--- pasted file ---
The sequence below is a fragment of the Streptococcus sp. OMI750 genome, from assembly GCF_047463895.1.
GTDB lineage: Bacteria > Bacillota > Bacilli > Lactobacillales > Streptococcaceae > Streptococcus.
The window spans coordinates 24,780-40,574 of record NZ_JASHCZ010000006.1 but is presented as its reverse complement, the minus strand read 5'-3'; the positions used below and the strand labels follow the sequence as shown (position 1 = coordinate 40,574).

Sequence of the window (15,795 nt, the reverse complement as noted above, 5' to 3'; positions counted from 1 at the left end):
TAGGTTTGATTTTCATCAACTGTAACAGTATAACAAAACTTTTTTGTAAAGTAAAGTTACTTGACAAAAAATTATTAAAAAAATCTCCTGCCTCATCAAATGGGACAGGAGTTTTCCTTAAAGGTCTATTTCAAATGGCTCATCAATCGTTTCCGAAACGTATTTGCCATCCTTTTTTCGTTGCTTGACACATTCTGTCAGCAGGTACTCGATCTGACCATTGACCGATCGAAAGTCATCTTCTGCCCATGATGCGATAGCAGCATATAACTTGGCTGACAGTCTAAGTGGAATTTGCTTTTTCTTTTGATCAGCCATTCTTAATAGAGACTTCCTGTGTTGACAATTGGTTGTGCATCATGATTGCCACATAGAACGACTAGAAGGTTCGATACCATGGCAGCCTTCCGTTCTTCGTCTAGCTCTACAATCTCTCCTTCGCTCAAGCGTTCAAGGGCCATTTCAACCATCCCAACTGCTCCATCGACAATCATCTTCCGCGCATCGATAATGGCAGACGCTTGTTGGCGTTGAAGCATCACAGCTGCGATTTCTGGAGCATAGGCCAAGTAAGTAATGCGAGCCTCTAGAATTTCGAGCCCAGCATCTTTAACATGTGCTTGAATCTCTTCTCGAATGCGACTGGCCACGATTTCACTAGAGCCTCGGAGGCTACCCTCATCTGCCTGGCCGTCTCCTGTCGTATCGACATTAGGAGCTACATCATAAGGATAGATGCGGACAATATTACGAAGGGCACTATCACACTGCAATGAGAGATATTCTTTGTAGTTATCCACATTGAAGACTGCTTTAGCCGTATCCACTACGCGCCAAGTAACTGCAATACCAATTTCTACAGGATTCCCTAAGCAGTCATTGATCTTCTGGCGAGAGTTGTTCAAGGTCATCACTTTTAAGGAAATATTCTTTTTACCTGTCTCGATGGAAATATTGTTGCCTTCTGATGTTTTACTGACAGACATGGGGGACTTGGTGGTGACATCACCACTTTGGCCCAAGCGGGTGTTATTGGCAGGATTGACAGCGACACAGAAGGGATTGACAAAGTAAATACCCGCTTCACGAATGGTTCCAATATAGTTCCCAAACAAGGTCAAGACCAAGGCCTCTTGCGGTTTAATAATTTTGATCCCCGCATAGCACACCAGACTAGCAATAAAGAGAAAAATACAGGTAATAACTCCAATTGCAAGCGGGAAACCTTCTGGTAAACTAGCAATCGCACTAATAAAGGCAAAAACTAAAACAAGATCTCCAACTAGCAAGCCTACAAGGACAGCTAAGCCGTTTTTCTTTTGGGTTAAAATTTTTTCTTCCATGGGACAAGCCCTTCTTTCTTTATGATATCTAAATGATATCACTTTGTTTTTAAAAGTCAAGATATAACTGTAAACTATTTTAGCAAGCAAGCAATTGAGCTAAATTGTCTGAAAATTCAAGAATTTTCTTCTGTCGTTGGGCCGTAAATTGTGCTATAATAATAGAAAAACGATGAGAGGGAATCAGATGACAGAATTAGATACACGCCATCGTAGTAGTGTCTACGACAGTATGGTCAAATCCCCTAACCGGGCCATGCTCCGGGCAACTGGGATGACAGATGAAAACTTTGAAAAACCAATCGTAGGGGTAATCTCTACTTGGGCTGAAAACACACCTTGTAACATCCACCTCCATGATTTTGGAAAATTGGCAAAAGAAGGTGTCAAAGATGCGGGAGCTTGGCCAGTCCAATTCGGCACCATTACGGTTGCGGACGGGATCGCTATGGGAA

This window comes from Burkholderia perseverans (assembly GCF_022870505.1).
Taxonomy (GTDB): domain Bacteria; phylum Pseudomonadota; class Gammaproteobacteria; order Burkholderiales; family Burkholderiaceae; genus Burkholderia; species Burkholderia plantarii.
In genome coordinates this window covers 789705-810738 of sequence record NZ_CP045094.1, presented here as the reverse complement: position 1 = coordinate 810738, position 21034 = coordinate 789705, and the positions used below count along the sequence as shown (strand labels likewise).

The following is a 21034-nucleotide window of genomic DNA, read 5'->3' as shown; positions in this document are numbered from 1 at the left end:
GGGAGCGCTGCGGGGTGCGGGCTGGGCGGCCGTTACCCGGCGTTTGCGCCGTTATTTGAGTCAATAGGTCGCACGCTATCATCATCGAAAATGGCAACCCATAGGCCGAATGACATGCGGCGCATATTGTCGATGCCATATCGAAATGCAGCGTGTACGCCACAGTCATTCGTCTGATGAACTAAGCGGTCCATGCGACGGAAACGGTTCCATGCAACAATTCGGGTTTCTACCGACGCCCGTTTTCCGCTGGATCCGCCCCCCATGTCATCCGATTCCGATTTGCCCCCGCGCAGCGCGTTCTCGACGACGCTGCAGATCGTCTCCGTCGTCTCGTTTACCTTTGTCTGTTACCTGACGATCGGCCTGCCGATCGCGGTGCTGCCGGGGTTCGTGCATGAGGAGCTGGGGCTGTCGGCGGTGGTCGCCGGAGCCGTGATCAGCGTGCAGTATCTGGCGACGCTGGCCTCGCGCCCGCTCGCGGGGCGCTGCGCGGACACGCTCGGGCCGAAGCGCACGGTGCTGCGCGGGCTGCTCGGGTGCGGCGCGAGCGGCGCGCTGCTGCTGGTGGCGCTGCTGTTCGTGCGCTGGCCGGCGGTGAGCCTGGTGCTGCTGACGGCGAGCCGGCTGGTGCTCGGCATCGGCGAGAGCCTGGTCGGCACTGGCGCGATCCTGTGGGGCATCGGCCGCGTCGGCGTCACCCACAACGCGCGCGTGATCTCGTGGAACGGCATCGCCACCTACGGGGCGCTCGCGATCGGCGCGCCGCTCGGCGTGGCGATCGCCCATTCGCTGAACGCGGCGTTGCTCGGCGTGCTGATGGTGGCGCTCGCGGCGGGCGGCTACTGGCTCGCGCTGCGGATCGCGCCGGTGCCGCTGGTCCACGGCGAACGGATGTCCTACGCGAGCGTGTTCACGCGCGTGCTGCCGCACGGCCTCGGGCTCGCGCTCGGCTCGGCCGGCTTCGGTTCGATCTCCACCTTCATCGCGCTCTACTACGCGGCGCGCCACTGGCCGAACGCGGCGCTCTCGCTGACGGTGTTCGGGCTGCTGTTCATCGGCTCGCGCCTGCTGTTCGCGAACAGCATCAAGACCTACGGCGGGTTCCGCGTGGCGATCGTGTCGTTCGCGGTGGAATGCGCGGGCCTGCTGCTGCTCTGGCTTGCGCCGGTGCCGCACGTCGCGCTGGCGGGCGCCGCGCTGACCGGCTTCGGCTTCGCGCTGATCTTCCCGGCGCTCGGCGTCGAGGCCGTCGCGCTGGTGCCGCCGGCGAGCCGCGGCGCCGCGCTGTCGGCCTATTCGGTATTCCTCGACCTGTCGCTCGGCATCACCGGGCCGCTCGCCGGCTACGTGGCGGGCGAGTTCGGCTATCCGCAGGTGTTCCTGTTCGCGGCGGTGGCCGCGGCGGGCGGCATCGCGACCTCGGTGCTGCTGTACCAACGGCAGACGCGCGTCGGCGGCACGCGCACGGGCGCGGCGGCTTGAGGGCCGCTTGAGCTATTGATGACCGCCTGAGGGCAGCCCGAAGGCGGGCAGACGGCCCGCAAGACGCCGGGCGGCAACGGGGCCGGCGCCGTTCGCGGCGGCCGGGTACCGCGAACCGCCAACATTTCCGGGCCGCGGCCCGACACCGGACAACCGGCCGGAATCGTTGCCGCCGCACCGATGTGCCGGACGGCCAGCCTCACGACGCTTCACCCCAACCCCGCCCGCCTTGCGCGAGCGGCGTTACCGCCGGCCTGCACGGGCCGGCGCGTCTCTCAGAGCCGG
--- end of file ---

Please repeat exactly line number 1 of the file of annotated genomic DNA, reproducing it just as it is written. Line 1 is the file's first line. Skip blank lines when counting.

The sequence below is a fragment of the Streptococcus sp. OMI750 genome, from assembly GCF_047463895.1.